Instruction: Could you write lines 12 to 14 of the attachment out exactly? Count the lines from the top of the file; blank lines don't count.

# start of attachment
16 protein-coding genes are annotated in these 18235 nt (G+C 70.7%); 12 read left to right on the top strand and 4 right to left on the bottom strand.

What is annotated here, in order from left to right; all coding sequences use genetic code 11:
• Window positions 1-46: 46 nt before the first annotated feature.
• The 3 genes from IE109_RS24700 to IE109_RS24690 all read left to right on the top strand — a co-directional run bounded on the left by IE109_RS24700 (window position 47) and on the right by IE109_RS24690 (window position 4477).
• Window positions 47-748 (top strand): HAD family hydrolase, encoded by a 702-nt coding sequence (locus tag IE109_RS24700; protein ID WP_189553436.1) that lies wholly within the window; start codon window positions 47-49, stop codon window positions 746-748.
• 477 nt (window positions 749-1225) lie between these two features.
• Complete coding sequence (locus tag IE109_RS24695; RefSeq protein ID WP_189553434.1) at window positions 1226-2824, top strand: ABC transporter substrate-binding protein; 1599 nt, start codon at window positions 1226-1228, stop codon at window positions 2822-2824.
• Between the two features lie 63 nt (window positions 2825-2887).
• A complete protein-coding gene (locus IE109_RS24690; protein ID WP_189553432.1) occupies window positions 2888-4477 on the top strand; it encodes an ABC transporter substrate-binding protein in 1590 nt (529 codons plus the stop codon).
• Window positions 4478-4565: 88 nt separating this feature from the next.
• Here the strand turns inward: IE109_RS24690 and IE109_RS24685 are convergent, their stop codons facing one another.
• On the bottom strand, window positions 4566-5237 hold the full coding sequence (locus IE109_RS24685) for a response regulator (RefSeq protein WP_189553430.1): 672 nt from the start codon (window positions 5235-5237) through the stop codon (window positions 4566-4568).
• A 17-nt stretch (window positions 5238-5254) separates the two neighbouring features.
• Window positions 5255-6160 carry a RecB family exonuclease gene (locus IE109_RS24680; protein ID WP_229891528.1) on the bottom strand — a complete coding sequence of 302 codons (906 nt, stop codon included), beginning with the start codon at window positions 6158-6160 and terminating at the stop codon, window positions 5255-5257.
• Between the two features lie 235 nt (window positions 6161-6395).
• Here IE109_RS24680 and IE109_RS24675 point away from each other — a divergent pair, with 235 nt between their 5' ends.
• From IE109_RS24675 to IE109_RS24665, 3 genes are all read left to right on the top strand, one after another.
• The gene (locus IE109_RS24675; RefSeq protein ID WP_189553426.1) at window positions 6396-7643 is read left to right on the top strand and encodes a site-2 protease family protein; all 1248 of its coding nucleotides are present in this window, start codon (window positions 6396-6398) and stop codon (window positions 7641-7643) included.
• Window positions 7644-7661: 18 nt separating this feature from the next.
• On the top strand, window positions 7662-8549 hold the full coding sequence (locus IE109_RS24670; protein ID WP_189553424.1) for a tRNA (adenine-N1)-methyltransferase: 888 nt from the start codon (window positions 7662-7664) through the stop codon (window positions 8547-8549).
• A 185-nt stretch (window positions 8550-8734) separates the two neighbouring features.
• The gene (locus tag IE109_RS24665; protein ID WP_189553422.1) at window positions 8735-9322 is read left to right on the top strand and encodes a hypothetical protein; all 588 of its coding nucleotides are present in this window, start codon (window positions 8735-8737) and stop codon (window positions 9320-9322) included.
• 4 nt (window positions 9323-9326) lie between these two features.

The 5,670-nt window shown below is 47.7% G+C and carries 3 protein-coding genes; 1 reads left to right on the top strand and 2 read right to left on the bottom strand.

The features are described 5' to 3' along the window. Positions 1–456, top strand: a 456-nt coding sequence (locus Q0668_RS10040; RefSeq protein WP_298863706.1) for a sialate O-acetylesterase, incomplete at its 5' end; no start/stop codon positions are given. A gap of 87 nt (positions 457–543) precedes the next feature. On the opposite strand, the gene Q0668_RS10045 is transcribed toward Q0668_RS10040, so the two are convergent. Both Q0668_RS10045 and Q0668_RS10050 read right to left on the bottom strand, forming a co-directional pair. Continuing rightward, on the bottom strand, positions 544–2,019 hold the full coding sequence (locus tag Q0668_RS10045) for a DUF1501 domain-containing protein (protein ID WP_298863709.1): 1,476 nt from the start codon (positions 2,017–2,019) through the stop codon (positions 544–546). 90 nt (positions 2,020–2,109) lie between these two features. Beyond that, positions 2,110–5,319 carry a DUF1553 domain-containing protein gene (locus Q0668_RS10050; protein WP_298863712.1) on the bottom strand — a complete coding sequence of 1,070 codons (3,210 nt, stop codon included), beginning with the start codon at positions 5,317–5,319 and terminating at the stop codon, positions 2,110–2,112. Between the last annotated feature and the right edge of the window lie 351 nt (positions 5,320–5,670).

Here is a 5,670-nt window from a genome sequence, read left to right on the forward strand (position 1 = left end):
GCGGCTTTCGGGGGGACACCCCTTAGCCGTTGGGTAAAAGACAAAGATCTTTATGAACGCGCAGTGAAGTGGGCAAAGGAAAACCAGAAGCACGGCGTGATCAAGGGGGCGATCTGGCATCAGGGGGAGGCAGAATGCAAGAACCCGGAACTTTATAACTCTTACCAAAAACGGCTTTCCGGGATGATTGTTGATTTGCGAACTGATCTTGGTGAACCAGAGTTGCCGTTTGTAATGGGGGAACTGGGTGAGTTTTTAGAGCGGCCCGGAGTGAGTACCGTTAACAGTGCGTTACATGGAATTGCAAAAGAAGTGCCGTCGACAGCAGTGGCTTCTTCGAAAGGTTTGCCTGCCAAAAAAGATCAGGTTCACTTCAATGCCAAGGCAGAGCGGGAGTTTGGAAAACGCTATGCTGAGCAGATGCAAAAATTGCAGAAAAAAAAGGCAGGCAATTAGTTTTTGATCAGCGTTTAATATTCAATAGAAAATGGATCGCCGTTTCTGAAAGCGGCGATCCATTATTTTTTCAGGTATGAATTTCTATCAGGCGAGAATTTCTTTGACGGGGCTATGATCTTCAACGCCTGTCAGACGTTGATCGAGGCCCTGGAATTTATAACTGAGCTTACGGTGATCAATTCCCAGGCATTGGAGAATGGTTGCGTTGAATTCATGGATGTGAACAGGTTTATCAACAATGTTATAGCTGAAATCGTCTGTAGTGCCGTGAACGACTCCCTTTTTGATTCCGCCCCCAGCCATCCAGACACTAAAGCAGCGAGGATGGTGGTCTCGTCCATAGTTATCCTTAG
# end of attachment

• On the bottom strand, window positions 4566-5237 hold the full coding sequence (locus IE109_RS24685) for a response regulator (RefSeq protein WP_189553430.1): 672 nt from the start codon (window positions 5235-5237) through the stop codon (window positions 4566-4568).
• A 17-nt stretch (window positions 5238-5254) separates the two neighbouring features.
• Window positions 5255-6160 carry a RecB family exonuclease gene (locus IE109_RS24680; protein ID WP_229891528.1) on the bottom strand — a complete coding sequence of 302 codons (906 nt, stop codon included), beginning with the start codon at window positions 6158-6160 and terminating at the stop codon, window positions 5255-5257.